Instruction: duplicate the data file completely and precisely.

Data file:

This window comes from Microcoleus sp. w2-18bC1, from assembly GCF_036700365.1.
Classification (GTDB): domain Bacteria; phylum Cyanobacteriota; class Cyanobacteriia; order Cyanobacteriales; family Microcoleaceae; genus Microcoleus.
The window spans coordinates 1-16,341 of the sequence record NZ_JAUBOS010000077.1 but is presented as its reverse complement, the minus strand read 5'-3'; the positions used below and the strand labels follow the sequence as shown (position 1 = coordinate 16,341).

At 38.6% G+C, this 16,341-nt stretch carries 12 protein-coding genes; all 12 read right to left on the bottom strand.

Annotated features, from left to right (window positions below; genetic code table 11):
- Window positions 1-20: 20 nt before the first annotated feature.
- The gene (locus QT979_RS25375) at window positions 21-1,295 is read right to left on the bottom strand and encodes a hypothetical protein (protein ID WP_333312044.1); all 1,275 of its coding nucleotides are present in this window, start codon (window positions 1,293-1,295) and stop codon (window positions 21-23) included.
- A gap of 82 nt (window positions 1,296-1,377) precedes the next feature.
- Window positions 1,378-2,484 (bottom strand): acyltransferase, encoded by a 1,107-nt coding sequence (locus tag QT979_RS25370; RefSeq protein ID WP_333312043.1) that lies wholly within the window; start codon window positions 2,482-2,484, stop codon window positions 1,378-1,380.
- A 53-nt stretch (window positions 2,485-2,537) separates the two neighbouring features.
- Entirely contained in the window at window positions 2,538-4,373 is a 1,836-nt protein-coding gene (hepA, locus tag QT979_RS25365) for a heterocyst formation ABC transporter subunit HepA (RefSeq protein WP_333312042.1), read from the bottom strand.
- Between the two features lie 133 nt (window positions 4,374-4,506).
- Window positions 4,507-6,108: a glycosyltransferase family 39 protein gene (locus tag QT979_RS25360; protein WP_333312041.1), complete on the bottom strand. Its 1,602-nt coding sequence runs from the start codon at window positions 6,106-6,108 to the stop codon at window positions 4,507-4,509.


This window comes from Microcoleus sp. w2-18bC1, from assembly GCF_036700365.1.
Classification (GTDB): domain Bacteria; phylum Cyanobacteriota; class Cyanobacteriia; order Cyanobacteriales; family Microcoleaceae; genus Microcoleus.
The window spans coordinates 1-16,341 of the sequence record NZ_JAUBOS010000077.1 but is presented as its reverse complement, the minus strand read 5'-3'; the positions used below and the strand labels follow the sequence as shown (position 1 = coordinate 16,341).

At 38.6% G+C, this 16,341-nt stretch carries 12 protein-coding genes; all 12 read right to left on the bottom strand.

Annotated features, from left to right (window positions below; genetic code table 11):
- Window positions 1-20: 20 nt before the first annotated feature.
- The gene (locus QT979_RS25375) at window positions 21-1,295 is read right to left on the bottom strand and encodes a hypothetical protein (protein ID WP_333312044.1); all 1,275 of its coding nucleotides are present in this window, start codon (window positions 1,293-1,295) and stop codon (window positions 21-23) included.
- A gap of 82 nt (window positions 1,296-1,377) precedes the next feature.
- Window positions 1,378-2,484 (bottom strand): acyltransferase, encoded by a 1,107-nt coding sequence (locus tag QT979_RS25370; RefSeq protein ID WP_333312043.1) that lies wholly within the window; start codon window positions 2,482-2,484, stop codon window positions 1,378-1,380.
- A 53-nt stretch (window positions 2,485-2,537) separates the two neighbouring features.
- Entirely contained in the window at window positions 2,538-4,373 is a 1,836-nt protein-coding gene (hepA, locus tag QT979_RS25365) for a heterocyst formation ABC transporter subunit HepA (RefSeq protein WP_333312042.1), read from the bottom strand.
- Between the two features lie 133 nt (window positions 4,374-4,506).
- Window positions 4,507-6,108: a glycosyltransferase family 39 protein gene (locus tag QT979_RS25360; protein WP_333312041.1), complete on the bottom strand. Its 1,602-nt coding sequence runs from the start codon at window positions 6,106-6,108 to the stop codon at window positions 4,507-4,509.